Wednesday, January 9, 2008

No More Baboons Jumping On My Bed

Bundibugyo, Uganda
Volume 2, Issue 28
January 8, 2008

-No More Baboons Jumping On My Bed-
…rhinos, lions, fear, and adventure…

I think many Americans have the perception that there are lions, elephants, and monkeys all over the place in Africa. That’s not true, but luckily Uganda has several national parks with such animals and over the past few days I was fortunate enough to visit one of these parks.

I traveled with Joyce (Ugandan), Pat, Ashley, and Sara (Americans) all over Uganda in a wild adventure of fun and fatigue. Our main destination was Murchison Falls National Park in northwestern Uganda. Though this park looks close to Bundibugyo on the map, it is not. It took many, many hours of traversing one of the worst roads I have ever been on to reach our destination, tired and worn from the journey. Though it was a difficult venture, we were rewarded on the way by coming across a rhino sanctuary. There are only two places in Uganda that have rhinos in the wild, and surprisingly we stumbles across one of them. As fortunate was on our side, of the 8 rhinos in the sanctuary, three of them were very close to the front gate that we entered. As such, we only had to drive 20 minutes before our guide told us to stop the car and start walking. Some days you must drive for over two hours to reach the rhinos!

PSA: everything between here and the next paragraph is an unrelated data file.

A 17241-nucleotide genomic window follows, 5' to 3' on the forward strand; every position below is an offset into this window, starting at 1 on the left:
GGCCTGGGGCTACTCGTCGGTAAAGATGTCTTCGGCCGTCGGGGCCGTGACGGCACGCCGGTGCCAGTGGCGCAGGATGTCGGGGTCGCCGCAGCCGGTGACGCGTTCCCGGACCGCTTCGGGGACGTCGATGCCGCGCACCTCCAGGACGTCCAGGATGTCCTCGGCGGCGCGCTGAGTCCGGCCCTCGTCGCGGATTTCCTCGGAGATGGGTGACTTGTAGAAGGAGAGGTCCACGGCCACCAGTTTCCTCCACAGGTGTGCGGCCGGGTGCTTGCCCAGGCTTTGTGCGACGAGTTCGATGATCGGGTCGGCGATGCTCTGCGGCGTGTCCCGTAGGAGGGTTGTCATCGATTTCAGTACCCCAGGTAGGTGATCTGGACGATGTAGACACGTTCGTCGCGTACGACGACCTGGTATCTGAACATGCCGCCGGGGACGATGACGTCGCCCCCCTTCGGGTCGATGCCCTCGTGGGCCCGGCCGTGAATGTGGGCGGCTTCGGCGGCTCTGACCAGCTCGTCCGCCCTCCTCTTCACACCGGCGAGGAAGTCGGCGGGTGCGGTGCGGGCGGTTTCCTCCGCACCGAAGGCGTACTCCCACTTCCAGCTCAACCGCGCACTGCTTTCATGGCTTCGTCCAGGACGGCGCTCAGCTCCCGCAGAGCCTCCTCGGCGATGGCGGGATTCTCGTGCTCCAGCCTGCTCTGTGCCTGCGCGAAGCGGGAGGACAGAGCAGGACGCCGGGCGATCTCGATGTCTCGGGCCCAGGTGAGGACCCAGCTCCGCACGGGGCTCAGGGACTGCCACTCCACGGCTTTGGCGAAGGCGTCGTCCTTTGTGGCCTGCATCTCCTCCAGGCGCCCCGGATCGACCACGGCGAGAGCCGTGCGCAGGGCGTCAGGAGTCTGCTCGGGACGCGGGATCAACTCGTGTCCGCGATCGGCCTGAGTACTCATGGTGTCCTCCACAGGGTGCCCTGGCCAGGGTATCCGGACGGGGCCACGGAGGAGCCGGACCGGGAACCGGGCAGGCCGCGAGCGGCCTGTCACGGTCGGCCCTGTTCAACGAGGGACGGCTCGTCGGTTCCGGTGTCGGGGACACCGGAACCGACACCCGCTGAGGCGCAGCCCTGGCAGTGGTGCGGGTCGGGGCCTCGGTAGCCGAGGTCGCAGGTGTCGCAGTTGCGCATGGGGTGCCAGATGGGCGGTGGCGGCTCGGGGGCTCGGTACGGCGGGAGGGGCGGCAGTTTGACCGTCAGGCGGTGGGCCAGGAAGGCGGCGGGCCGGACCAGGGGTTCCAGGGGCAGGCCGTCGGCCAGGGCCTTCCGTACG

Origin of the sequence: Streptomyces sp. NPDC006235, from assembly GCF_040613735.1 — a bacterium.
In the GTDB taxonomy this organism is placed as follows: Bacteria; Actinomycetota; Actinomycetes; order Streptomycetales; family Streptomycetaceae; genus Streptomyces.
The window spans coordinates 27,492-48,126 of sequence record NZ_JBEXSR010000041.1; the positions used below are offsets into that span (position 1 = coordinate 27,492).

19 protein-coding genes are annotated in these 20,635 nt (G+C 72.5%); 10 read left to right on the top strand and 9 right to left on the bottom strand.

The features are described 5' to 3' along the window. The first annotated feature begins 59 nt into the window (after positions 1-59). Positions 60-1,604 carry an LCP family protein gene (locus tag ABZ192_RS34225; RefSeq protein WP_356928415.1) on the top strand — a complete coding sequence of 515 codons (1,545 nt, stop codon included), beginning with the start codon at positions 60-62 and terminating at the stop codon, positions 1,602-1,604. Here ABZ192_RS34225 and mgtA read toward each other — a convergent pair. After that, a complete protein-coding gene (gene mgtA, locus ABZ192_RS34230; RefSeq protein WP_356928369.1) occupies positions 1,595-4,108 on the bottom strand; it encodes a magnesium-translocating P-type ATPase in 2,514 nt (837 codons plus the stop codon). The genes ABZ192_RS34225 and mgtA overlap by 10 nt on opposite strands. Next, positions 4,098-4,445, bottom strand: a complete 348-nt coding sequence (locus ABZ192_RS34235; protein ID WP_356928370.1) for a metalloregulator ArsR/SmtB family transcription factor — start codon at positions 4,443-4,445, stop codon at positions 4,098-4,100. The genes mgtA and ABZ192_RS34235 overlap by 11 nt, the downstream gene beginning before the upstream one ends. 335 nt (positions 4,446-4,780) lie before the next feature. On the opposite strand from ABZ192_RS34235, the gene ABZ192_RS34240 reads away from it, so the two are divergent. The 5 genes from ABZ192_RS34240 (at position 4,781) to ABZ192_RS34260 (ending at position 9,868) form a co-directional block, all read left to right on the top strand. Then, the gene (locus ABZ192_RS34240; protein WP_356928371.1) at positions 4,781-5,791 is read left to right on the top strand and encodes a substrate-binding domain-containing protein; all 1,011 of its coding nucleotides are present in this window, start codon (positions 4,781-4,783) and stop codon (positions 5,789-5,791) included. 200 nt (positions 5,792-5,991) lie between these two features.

Yes, I did write “start walking.” Why on earth would anyone get out of their car and start walking towards three very large, very intimidating creatures that could easily plow one over and spear you with one foul swoop?...adventure, excitement, maybe some stupidity too? Whatever the case I found my self walking around some bush when there before me were three white rhinos!!!

Next thing I know the rhinos come trotting out of the bush onto the dirt path staring directly at me with their horns lowered. I think it was around this moment when Sara asked our guide, “What do we do if the rhinos charge?” The reply “Climb a tree.” As I scanned around for the sight of the largest tree I could find, a lifeline if some 4,000 pound animal came charging at me, all I could see was small meager trees that would doubtfully bear my weight and could easily be knocked over with some small amount of force. Luckily for me, the rhinos did not charge, but instead sat down on the dirt path, only 25 feet from were I was standing out in the open. There in front of me, in plain view, were three of the most unique and somehow peaceful creatures my eyes have ever beheld. There is something incredibly freeing and exciting, though fear inducing, about seeing such wild animals in their natural habitat, no fences or barriers between you and them. It was amazing.